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Cannibalistic tadpoles are a big part of the ecosystem although you may have never heard of them. Research has proven that cannibalistic tadpoles and matricidal worms assist with evolution. These tadpoles normally ate algae and crustaceans, but they were observed spawning tadpoles that were not the same as these normal ones. The features were different from these tadpoles. They had bulging jaw muscles and serrated mouthparts. They were very aggressive and ate much bigger food than normal. It was noticed that the two very different tadpoles had the same parents, and the same genetic makeup. How could it be possible that they were so different in physical features and behavior? Continue reading

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Worms Can Get PTSD… Enough Said.

Humans and worms have very little in common; ranging from differing complexity in our genome sequences to the physiology of the two animals, there seems to be nothing of note that we share. Even from a behavioral standpoint, we are nowhere near similar; humans have developed an interpersonal societal web of interaction of unprecedented magnitude in comparison to other animal species across the entirety of recorded life on earth. However, these two drastically different animals share one similarity that is nothing short of shocking: conscious, associative memories.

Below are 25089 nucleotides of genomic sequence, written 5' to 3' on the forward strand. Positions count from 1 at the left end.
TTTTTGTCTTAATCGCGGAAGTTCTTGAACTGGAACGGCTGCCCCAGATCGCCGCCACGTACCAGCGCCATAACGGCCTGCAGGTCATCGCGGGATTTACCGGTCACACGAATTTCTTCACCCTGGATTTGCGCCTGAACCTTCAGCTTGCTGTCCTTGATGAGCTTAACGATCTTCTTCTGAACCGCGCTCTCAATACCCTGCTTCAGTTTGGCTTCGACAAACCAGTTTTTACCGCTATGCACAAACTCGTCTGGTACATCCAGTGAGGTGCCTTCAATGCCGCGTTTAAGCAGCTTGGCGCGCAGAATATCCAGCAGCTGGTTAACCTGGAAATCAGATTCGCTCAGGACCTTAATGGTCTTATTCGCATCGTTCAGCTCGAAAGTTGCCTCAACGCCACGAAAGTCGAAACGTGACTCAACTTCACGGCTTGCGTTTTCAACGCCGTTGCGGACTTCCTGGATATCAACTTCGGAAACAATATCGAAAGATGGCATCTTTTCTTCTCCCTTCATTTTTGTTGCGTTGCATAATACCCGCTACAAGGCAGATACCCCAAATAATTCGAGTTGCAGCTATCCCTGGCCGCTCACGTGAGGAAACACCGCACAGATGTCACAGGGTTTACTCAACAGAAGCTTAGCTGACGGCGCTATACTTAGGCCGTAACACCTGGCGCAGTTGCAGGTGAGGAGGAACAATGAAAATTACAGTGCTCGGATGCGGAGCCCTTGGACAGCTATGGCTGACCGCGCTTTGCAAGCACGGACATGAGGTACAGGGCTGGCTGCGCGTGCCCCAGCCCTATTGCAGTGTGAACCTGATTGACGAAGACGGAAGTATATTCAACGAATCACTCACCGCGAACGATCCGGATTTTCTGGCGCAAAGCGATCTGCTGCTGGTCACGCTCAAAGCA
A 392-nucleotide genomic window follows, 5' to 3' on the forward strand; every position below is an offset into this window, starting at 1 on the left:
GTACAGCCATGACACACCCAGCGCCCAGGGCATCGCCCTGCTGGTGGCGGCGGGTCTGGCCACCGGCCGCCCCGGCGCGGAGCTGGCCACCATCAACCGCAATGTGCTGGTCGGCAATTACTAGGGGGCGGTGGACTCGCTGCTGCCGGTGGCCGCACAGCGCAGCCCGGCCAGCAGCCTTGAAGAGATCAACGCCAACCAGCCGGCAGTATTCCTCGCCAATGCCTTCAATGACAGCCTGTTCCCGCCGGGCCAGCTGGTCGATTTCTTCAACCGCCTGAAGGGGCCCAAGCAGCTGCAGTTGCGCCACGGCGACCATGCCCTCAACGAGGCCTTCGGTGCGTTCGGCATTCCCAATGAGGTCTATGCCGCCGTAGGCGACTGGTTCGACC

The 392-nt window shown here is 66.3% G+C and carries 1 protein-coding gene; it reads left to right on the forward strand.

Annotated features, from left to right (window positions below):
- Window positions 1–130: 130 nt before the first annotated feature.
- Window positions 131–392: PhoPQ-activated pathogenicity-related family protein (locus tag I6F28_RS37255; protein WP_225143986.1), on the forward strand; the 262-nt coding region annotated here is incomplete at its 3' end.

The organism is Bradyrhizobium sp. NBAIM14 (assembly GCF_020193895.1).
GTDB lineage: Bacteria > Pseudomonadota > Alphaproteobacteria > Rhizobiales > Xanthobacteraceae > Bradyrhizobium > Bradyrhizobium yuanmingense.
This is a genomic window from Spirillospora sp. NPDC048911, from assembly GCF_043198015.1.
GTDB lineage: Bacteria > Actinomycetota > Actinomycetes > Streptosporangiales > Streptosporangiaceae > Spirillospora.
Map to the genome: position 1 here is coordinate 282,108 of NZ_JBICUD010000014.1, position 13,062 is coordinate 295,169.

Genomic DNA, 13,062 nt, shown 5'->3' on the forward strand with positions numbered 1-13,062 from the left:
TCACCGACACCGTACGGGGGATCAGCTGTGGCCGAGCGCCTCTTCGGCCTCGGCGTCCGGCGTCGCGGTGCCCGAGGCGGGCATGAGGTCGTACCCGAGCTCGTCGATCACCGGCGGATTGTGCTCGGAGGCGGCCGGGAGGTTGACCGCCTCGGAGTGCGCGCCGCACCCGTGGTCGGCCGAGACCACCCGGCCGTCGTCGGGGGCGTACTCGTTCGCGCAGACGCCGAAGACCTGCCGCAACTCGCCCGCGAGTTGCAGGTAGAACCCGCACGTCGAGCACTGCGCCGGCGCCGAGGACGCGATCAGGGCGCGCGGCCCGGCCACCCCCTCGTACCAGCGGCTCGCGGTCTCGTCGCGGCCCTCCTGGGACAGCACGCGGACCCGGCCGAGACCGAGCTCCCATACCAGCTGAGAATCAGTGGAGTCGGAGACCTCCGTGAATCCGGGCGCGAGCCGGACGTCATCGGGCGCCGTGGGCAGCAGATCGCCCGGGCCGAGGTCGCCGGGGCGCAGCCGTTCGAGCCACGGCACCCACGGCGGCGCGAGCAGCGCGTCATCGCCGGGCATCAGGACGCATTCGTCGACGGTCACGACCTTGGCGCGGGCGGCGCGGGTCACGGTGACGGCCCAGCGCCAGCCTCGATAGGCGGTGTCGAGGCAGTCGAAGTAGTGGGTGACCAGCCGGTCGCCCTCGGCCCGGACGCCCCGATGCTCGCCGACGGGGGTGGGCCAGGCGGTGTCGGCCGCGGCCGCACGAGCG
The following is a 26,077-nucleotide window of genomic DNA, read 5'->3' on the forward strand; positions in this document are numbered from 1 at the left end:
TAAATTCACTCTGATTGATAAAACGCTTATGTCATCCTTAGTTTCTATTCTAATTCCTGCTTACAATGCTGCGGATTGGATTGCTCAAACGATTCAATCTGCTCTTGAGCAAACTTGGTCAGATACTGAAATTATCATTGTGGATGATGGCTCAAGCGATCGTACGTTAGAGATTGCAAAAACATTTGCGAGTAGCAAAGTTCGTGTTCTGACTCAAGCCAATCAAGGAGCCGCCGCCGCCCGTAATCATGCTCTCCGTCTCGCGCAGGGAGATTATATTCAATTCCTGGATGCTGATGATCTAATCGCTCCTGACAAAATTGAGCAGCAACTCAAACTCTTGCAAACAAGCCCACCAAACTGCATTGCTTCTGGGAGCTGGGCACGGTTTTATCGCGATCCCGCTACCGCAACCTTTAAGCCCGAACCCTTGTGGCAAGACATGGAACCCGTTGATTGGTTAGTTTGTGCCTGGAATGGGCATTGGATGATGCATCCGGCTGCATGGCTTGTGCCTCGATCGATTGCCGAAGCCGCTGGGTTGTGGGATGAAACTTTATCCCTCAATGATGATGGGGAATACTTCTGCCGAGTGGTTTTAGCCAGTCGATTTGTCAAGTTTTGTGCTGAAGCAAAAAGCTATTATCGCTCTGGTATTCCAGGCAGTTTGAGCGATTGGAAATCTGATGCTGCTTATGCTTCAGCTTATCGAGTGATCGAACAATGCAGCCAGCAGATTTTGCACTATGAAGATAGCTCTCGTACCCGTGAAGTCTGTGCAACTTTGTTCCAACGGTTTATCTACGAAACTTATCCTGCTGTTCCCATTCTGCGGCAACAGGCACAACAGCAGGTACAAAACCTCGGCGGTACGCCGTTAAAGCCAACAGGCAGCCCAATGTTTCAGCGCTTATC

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Three Terms Essential to Biology

Now at the conclusion of my biology career at Northwest, I can finally attest to the “three terms” that have been especially significant throughout this course. I am choosing words that are important to understanding certain biological concepts, but also selecting words that sparked my interest and intrigued me the most to continue learning biology. The three terms or phrases I will be focusing on in this blog are genetics, natural selection, and DNA.

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How Can Parasitic Worms Enhance the Ecosystem?

Nematodes which live inside horned passalus beetles which can benefits both of them. Although Nematodes are parasitic and they feed of on the beetles’ hemolymph, which is basically the insects’ blood, and will eventually suck up all of the beetles available energy and kill them. Whether this relationship is harmful or mutualistic is still a question?

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Narwhals and Their Quest to be Different (Or Not)

Narwhals are (in my opinion) are one of the most interesting marine species there is. Male narwhals have an enlarged tooth that appears to be a tusk on front of their head making them look as if they are the unicorns of the sea making them a very unique organism. They may be unique compared to other organisms but comparing them among themselves tells a different story.